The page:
Throw out your conventional thinking about the Grand Cayman and prepare to become part water enthusiast, part beach bum and part adventurer, because these are the skills needed to properly delve into this tropical paradise.
You won’t spend all of your time shopping at high-end boutiques in Georgetown, sunning on the perfect white-sand Seven Mile Beach or sipping expensive cocktails at one of the myriad expensive resorts that line the west side of the island. Instead, you’ll be venturing from the western to eastern tips of this 22-mile-long Island in search of the best off-the-beaten-path experiences.
So many people think of Grand Cayman Island as a 10-hour stopover on a Caribbean cruise or a glitzy sunspot where the rich go to talk about their offshore bank accounts. But the Island has so much more to offer than these stereotypes could do justice to.
A land-based trip to Grand Cayman Island is the only real way to uncover the many hidden gems that most travelers don’t even realize are there.
Forget the top tourist sights – Stingray City, Georgetown and the Turtle Farm. They’ll still be there when your cruise ship docks and you need a 6-hour excursion to keep you occupied.
When you’re staying on the Island, there are so many other, better options for things to do, and you’ll have plenty of time to enjoy them as you leisurely drive the Island, starting in Hell and ending at Rum Bay. The journey will require a rental car, but the roads are good and there’s very little traffic, thanks to the fact that there are only around 52,000 inhabitants of the island.
Driving the Island
If you’ve ever wanted to send someone a postcard from Hell, now is your chance. There is a tiny post office in the tiny town of Hell, where the only attraction – aside from the fact that you’re in Hell – is a strange-looking limestone formation. It’s only worth a mention for its offbeat nature. I wouldn’t recommend setting your expectations too high.
Just a few miles south, you’ll come across a cemetery that lies between the road and the beach. It’s called Cemetary Beach and is one of the best snorkeling sites on the island and isn’t typically on the radar of the cruise folks so there’s always a free beach chair. The two coral reefs to explore are just a short swim from the beach.
The only thing we find worthy of stopping in Georgetown for is the Cayman Spirits Co. Distillery and the Cayman Islands Brewery, because no exploration of anywhere is authentic without sampling the local spirits. Learn about the process of making rum and have a taste of the local brew before heading back on the road.
A few miles out of town, heading east, you’ll come across a small area called Smith’s Cove, which could be seen as a unique swimming hole, a quick picnic stop, but not so much as a good place to snorkel. I’m sure the water is sometimes calmer, but whenever I’ve been there is little to no visibility. We go there just to spend a few moments enjoying the beauty, have a picnic and a quick dip in the cove. I wouldn’t walk the 1.5 miles there from Georgetown just to see it, but it’s a great stop along the drive from west to east.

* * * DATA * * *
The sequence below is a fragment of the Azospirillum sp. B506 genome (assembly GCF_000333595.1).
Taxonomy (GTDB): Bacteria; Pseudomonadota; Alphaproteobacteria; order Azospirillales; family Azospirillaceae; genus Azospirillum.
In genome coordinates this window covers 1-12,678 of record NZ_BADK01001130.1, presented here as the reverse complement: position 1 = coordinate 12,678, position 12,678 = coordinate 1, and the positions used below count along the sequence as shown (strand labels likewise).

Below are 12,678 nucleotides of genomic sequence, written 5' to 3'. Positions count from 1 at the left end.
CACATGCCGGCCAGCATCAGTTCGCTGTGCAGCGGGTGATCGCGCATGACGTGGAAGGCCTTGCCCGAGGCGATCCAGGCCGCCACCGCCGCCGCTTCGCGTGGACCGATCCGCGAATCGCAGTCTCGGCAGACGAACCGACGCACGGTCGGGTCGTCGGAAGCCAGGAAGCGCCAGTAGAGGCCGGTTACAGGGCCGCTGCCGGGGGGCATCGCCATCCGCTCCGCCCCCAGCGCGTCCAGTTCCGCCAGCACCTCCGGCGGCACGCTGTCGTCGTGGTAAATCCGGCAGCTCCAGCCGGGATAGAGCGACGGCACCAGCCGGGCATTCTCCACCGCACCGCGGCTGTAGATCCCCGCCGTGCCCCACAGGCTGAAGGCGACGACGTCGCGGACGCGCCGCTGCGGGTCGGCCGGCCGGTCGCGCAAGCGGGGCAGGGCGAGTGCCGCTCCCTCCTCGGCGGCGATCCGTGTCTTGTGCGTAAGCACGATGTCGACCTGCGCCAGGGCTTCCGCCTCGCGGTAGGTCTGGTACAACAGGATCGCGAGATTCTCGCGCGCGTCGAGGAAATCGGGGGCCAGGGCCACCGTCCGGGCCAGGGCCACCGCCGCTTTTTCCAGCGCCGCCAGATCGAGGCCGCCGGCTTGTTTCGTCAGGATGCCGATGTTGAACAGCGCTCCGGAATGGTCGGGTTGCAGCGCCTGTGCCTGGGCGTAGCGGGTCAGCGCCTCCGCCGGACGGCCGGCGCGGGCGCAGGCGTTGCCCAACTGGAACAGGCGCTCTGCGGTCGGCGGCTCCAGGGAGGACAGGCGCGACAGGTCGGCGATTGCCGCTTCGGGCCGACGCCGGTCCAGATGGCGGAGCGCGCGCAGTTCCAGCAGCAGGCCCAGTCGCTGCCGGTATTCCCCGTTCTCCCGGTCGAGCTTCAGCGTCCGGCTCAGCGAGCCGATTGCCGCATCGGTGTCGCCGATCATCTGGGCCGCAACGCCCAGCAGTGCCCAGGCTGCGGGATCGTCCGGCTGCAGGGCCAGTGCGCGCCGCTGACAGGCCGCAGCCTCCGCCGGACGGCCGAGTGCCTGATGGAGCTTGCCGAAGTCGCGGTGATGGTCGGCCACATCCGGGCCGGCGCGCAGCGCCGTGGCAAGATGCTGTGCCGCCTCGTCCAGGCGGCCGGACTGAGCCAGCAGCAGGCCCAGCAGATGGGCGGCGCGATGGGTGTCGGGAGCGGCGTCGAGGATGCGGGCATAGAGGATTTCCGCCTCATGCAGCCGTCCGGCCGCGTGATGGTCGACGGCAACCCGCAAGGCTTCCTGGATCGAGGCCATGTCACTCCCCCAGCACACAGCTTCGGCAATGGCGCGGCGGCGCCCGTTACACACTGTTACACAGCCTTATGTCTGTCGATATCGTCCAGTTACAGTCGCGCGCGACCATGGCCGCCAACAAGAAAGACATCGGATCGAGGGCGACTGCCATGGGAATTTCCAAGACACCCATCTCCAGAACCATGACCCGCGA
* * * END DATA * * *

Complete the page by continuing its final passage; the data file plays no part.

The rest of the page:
The next stop is Bodden Town, which used to be the capital city of Grand Cayman. There’s not much to see, except an art shop, the historic Mission House and the Pirate Caves which is popular with the kids. This is also were a lot of the really expensive residences are located. If you’re looking for an upscale vacation rental, Bodden Town is where you want to be.
Driving along the road to the East End, you’ll come upon a pull out where you may see people standing out on the rocks. They’re gawking over the blow holes that were formed in the rock along the shore and sometimes aggressively spout water up to 20 feet in the air. If the sea is particularly choppy and there’s a strong wind, the blow holes are even more impressive and certainly worth pulling over to see. Nearby, you’ll likely come upon a roadside vendor selling refreshingly chilled coconut milk and tender coconut slices.
The drive along Bodden Town Road that takes you 20-or-so miles from west to east, is as eventful as you want to make it. There are dozens of secluded beaches to be found, you just have to watch out for the signs that lead through the thick trees and you’ll discover some truly hidden gems, and likely be the only person there.
There are a couple of sprawling east end resorts, like Morrit’s Tortuga Club & Resort, where you can stop for lunch and a little relaxation on the long stretches of beach that are much less crowded than the west side.
Your final destination, Rum Point is a refreshing escape from the crowded Seven Mile Beach. Depending on the day of the week, you may even be the only person there! The beaches are expansive and unspoilt, even with footprints, and the shade of the looming Casuarina trees gives a welcome respite from the heat. There’s some great snorkeling if you head a ways out from the shallow beach area.
You’ll be rewarded with sea turtles, small sharks, sting rays, lobsters and parrot fish. Pull up a hammock and spend the afternoon lazily enjoying what vacation is meant to be like.
You can see, there’s a lot more to the island of Grand Cayman than just the beautiful coastline of Seven Mile Beach or the fun little town of Georgetown. There’s so much to see that renting a car and driving the whole island is really the only way to go.
Have you been to Grand Cayman? What was your favorite part?
Laura Lynch, creator and writer of Savored Journeys, is an avid world traveler, certified wine expert, and international food specialist. She has written about travel and food for over 20 years and has visited 70+ countries.